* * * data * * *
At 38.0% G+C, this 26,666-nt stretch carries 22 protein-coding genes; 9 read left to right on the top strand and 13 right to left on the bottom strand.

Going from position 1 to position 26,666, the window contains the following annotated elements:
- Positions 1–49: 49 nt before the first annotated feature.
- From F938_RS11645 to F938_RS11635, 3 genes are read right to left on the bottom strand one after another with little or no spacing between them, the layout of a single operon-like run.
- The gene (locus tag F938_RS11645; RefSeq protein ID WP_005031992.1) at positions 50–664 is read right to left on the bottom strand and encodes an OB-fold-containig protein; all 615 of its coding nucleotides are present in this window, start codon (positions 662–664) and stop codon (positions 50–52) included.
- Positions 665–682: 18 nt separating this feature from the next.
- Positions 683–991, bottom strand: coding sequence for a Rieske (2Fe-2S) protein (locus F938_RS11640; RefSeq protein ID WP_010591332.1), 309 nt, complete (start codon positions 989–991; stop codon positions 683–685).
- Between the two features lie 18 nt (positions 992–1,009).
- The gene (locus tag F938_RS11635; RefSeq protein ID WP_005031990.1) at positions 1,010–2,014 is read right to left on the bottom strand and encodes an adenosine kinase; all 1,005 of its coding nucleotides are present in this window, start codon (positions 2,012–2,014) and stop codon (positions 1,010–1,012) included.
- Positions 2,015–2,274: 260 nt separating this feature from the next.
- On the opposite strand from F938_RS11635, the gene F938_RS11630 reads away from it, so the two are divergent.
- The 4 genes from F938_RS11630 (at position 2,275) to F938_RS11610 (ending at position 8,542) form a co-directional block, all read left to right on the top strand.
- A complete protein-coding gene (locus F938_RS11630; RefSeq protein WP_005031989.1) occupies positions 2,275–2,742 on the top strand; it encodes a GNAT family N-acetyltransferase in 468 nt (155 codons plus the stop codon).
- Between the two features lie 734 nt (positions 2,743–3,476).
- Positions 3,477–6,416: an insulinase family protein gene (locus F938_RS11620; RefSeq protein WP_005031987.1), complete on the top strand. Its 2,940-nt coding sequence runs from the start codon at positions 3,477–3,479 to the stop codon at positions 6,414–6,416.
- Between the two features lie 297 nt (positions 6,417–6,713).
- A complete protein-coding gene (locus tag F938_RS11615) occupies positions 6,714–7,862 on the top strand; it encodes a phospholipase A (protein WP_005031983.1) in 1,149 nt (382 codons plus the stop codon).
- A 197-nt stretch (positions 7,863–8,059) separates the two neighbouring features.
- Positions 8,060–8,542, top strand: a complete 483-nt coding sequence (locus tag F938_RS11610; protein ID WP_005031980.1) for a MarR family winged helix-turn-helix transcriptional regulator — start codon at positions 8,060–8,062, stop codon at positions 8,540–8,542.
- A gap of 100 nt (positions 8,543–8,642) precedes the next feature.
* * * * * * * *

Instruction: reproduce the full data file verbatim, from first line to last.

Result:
At 38.0% G+C, this 26,666-nt stretch carries 22 protein-coding genes; 9 read left to right on the top strand and 13 right to left on the bottom strand.

Going from position 1 to position 26,666, the window contains the following annotated elements:
- Positions 1–49: 49 nt before the first annotated feature.
- From F938_RS11645 to F938_RS11635, 3 genes are read right to left on the bottom strand one after another with little or no spacing between them, the layout of a single operon-like run.
- The gene (locus tag F938_RS11645; RefSeq protein ID WP_005031992.1) at positions 50–664 is read right to left on the bottom strand and encodes an OB-fold-containig protein; all 615 of its coding nucleotides are present in this window, start codon (positions 662–664) and stop codon (positions 50–52) included.
- Positions 665–682: 18 nt separating this feature from the next.
- Positions 683–991, bottom strand: coding sequence for a Rieske (2Fe-2S) protein (locus F938_RS11640; RefSeq protein ID WP_010591332.1), 309 nt, complete (start codon positions 989–991; stop codon positions 683–685).
- Between the two features lie 18 nt (positions 992–1,009).
- The gene (locus tag F938_RS11635; RefSeq protein ID WP_005031990.1) at positions 1,010–2,014 is read right to left on the bottom strand and encodes an adenosine kinase; all 1,005 of its coding nucleotides are present in this window, start codon (positions 2,012–2,014) and stop codon (positions 1,010–1,012) included.
- Positions 2,015–2,274: 260 nt separating this feature from the next.
- On the opposite strand from F938_RS11635, the gene F938_RS11630 reads away from it, so the two are divergent.
- The 4 genes from F938_RS11630 (at position 2,275) to F938_RS11610 (ending at position 8,542) form a co-directional block, all read left to right on the top strand.
- A complete protein-coding gene (locus F938_RS11630; RefSeq protein WP_005031989.1) occupies positions 2,275–2,742 on the top strand; it encodes a GNAT family N-acetyltransferase in 468 nt (155 codons plus the stop codon).
- Between the two features lie 734 nt (positions 2,743–3,476).
- Positions 3,477–6,416: an insulinase family protein gene (locus F938_RS11620; RefSeq protein WP_005031987.1), complete on the top strand. Its 2,940-nt coding sequence runs from the start codon at positions 3,477–3,479 to the stop codon at positions 6,414–6,416.
- Between the two features lie 297 nt (positions 6,417–6,713).
- A complete protein-coding gene (locus tag F938_RS11615) occupies positions 6,714–7,862 on the top strand; it encodes a phospholipase A (protein WP_005031983.1) in 1,149 nt (382 codons plus the stop codon).
- A 197-nt stretch (positions 7,863–8,059) separates the two neighbouring features.
- Positions 8,060–8,542, top strand: a complete 483-nt coding sequence (locus tag F938_RS11610; protein ID WP_005031980.1) for a MarR family winged helix-turn-helix transcriptional regulator — start codon at positions 8,060–8,062, stop codon at positions 8,540–8,542.
- A gap of 100 nt (positions 8,543–8,642) precedes the next feature.